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Reviewed by Will Harris
pon first watching the pilot for “My Name Is Earl,” I observed, “Earl’s list of rights to wrong numbers well over the hundred mark, so (the show) could run for several years; as such, one can only hope that the potential shown by the pilot is maintained in the quality of the rest of the episodes.” In fact, the series came through its first season with flying colors, finding a considerable amount of comedy in its premise of a former ne’er-do-well (Jason Lee) trying to keep his karma balanced.
Still, as Season 2 began, there was concern from some viewers – and by “some viewers,” I mean a couple of members of the Bullz-Eye staff – as to whether or not the show’s general 1-2-3 plot structure might start to get old:
1) Earl picks an item on his list and sets off to make amends.
2) Earl struggles to repair the karmic balance of the universe.
3) Earl succeeds at his task, and all is right with the world…well, until the next episode, anyway.
It was, admittedly, a valid concern. Funny’s funny, but if you know that Earl’s always going to be coming out victorious, then it’s easy to find yourself thinking, “Well, this isn’t really Must See TV, now, is it?”
The producers of “My Name Is Earl” must have had some anxiety about this as well, so they decided to shake up the structure of the series somewhat with its second season. Instead of focusing almost entirely on Earl’s list and its effects on the other residents of Camden County, we’re presented with several other plot arcs involving the characters who aren’t list-related, starting with the season premiere, in which Joy (Jaime Pressly) steals a delivery truck and ends up with a third strike on her criminal record. Throughout the course of the season, we watch Joy deal with her legal woes, and given that her attorney is played by Marlee Matlin, there’s a lot of humor to be had with Joy’s concerns over having a deaf lawyer. Joy’s arc actually lasts throughout the entire season – she doesn’t go to trial ‘til the season finale – but quietly hovering by her side throughout all of her troubles with the law is her faithful husband, Darnell a.k.a. Crab-Man (Eddie Steeples), and while he probably ends up with less character development than any of the other series regulars this year, we do find out that he’s in the Witness Protection Program.
Hotel maid Catalina (Nadine Velazquez) returns to her more profitable part-time gig as a stripper / pole-dancer, in the process making House of Pain’s “Jump Around” the new favorite song of countless red-blooded American viewers, but she also ends up returning to Mexico…albeit accidentally. (She gets pulled over and outs herself as an illegal immigrant.) Of course, she’s back in the U.S. of A. within a few episodes, but she becomes legal via that time-honored sitcom tradition of marrying an American – in this case, Randy (Ethan Suplee). It’s a dream come true for the big lug, but it’s clear that his feelings for her run far more deeply than hers for him, and it all comes to a head before season’s end. Given the name of the series, it shouldn’t come as any surprise that Earl goes through some developments himself this year, trying to become a proper adult; he gets his G.E.D., gets a real job, and, well, he does something incredibly noble in the season finale, but why spoil it?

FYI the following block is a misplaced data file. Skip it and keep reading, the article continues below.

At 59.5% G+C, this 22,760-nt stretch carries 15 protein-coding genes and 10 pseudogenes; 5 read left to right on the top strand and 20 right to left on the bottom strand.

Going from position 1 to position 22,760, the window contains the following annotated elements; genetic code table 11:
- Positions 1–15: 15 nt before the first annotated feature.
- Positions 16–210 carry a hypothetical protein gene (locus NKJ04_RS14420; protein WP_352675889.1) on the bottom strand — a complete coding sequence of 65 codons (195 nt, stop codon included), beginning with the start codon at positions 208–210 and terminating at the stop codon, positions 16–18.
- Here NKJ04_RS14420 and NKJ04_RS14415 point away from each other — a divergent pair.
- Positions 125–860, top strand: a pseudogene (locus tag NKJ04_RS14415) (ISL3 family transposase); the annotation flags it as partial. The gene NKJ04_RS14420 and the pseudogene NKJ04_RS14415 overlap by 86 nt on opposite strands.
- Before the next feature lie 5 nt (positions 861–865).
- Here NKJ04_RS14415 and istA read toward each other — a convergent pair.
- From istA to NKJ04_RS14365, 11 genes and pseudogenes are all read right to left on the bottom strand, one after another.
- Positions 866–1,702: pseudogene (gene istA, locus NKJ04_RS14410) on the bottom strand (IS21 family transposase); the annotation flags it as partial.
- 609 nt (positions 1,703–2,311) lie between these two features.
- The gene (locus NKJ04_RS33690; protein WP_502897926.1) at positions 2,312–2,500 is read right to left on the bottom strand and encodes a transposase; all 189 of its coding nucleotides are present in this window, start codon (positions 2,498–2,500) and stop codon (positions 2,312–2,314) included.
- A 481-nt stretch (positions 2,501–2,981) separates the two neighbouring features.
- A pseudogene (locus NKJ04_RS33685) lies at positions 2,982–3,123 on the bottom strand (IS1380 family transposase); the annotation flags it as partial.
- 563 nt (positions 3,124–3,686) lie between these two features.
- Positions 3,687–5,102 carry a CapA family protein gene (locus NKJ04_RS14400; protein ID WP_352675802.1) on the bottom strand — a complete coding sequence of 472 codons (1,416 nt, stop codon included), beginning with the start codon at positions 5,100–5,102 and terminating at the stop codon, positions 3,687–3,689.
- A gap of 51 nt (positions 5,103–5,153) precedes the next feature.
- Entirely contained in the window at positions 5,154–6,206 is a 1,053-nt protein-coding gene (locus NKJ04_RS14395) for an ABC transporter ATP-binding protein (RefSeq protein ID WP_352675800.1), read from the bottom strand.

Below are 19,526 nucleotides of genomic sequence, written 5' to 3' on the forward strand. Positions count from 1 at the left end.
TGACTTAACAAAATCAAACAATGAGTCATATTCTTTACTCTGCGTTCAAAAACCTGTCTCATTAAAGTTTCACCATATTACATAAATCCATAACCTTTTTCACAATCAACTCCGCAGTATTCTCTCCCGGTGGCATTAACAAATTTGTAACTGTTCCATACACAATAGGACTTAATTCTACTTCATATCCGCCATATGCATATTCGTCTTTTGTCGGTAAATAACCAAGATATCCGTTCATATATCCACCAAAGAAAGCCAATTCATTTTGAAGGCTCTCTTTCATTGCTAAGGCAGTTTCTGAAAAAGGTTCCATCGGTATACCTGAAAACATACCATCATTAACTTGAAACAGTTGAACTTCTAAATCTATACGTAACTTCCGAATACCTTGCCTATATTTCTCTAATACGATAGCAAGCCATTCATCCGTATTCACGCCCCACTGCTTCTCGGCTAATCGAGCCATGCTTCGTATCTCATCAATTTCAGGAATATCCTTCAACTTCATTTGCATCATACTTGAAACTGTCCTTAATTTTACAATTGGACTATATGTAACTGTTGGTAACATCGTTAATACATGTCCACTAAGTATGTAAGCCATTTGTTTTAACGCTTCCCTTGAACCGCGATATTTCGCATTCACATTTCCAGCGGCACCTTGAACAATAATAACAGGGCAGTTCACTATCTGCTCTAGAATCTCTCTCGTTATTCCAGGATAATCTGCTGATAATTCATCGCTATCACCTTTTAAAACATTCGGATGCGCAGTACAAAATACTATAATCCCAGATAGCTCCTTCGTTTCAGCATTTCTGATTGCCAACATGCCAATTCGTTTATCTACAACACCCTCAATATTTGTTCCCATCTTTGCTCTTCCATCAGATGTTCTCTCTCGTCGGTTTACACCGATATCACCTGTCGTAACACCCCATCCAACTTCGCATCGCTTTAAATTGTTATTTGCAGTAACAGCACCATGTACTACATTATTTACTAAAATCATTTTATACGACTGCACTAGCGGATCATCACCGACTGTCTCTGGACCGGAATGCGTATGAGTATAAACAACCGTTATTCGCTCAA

There are returning appearances from several of Earl’s cronies from Season 1 throughout the second season, many of whom appear within the instant classic, “Our ‘Cops’ Is On!” (given its crime rate, it’s no wonder that Camden County made it onto an episode of Fox’s “Cops”), as well as Earl’s mom and dad (Nancy Lenahan and Beau Bridges). As with the first season, the show continues to use guest stars to tremendous effect; as Earl crosses various items off his list, he manages to come into contact with characters played by Amy Sedaris, Roseanne Barr, Jenny McCarthy, Christian Slater, John Waters, and Norm MacDonald. Burt Reynolds also pops up as the owner of the club where Catalina dances, but it’s in an episode where Earl never breaks out his list, an event which says as much about the producers’ attempts to evolve the show as anything else during the course of the season’s 23 episodes.
Despite those pre-season fears, “My Name Is Earl” was indeed Must See TV during its second year on the air; anyone making claims about the show suffering from a sophomore slump clearly didn’t watch the season in its entirety – but, hey, what luck: now they can!
Special Features: The stars and producers of “My Name Is Earl” continue to enjoy participating in the features on the DVD set. Each of the four discs provide audio commentary and deleted scenes for the episodes contained within; on the fourth disc, however, we get considerably more. Disc 4 offers up a blooper reel, a making-of featurette about the episode which featured Randy seeing things in Claymation, webcam introductions from each of the characters, and, perhaps most amusingly, a fake commercial which paints the series as a telenovela.